3. Make a Plan and Vow to Stick With It

Learning to create a budget is the best way to get around the uncertainty that financial plans always pose. Decide in advance how spending has to be organized

Nowadays, several money management apps can help you do this automatically.

At first, you may not be able to stick to your plans completely, but don’t let that become a reason why you stop budgeting entirely.

Make use of technology solutions you like. Explore options and alternatives that let you make use of the available wallet options, and choose the one that suits you the most. In time, you will get accustomed to making use of these solutions.

You will find that they make it simpler for you to follow your plan, which would have been difficult otherwise.

4. Make Savings a Habit and Not a Goal

In the book Nudge, authors Richard Thaler and Cass Sunstein advocate that, in order to achieve any goal, it should be broken down into habits since habits are more intuitive for people to adapt to.

Make savings a habit rather than a goal. While it might seem to be counterintuitive to many, there are some deft ways of doing it. For example:

  • Always eat out (if at all) during weekdays rather than weekends. Weekends are more expensive.
  • If you are a travel buff, try to travel during off-season. You’ll spend significantly less.
  • If you go shopping, always look out for coupons and see where can you get the best deal.

The key point is to imbibe the action that results in savings rather than on the savings itself, which is the outcome. Focusing on the outcome will bring out the feeling of sacrifice, which will be harder to sustain over a period of time.

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5. Talk About It

Sticking to the saving schedule (to achieve financial goals) is not an easy journey. There will be many distractions from those who are not aligned with your mission.

Therefore, in order to stay the course, surround yourself with people who are also on the same bandwagon. Daily discussions with them will keep you motivated to move forward.

6. Maintain a Journal

For some people, writing helps a great deal in making sure that they achieve what they plan.

If you are one of them, maintain a proper journal, where you write down your goals and also jot down the extent to which you managed to meet them. This will help you in reviewing how far you have come and which goals you have met.

When you have a written commitment on paper, you are going to feel more energized to follow the plan and stick to it. Moreover, it is going to be a lot easier for you to track your progress.

Making Smart Investments

Savings by themselves don’t take anyone too far. However, savings, when invested wisely, can do wonders.

1. Consult a Financial Advisor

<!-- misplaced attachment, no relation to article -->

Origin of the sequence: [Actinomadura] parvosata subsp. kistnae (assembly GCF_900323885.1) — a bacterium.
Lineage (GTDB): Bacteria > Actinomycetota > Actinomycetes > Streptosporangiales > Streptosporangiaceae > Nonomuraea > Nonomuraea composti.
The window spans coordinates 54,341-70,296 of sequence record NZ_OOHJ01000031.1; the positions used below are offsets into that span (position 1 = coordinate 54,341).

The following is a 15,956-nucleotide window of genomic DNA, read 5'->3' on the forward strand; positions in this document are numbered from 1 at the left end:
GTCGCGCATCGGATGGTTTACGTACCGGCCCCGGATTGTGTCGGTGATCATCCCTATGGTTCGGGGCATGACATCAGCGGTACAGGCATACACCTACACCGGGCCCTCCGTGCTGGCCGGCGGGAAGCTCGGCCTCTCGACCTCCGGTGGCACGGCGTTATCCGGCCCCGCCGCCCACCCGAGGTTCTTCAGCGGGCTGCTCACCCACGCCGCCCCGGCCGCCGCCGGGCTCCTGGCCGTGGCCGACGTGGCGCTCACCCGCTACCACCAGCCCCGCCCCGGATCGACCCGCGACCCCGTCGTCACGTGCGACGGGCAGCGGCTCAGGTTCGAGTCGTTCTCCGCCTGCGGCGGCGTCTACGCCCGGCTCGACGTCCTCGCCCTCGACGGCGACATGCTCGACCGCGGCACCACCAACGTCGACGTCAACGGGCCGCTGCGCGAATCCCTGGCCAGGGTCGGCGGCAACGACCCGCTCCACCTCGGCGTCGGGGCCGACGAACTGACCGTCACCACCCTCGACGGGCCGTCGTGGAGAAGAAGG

Investment doesn’t come naturally to most of us, so it’s wise to consult a financial advisor.

Talk to him/her about your financial goals and savings, and then seek advice for the best investment instruments to achieve your goals.

2. Choose Your Investment Instrument Wisely

Though your financial advisor will suggest the best investment instruments, it doesn’t hurt to know a bit about the common ones, like a savings account, Roth IRA, and others.

Just like “no one is born a criminal,” no investment instrument is bad or good. It is the application of that instrument that makes all the difference[2].

As a general rule, for all your short-term financial goals, choose an investment instrument that has debt nature, for example fixed deposits, debt mutual funds, etc. The reason for going for debt instruments is that chances of capital loss is less compared to equity instruments.

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3. Compounding Is the Eighth Wonder

Einstein once remarked about compounding:

“Compound interest is the eighth wonder of the world. He who understands it, earns it… He who doesn’t… Pays it.”

Use compound interest when setting financial goals

    Make friends with this wonder kid. The sooner you become friends with it, the quicker you will reach closer to your financial goals.

    Start saving early so that time is on your side to help you bear the fruits of compounding.

    4. Measure, Measure, Measure

    All of us do good when it comes to earning more per month but fail miserably when it comes to measuring the investments and taking stock of how our investments are doing.

    If we don’t measure progress at the right times, we are shooting in the dark. We won’t know if our saving rate is appropriate or not, whether the financial advisor is doing a decent job, or whether we are moving closer to our target.

    Measure everything. If you can’t measure it all yourself, ask your financial advisor to do it for you. But do it!

    The Bottom Line

    Managing your extra money to achieve your short and long-term financial goals

    and live a debt-free life is doable for anyone who is willing to put in the time and effort. Use the tips above to get you started on your path to setting financial goals.

    More Tips on Financial Goals

    Featured photo credit: Micheile Henderson via unsplash.com

    Reference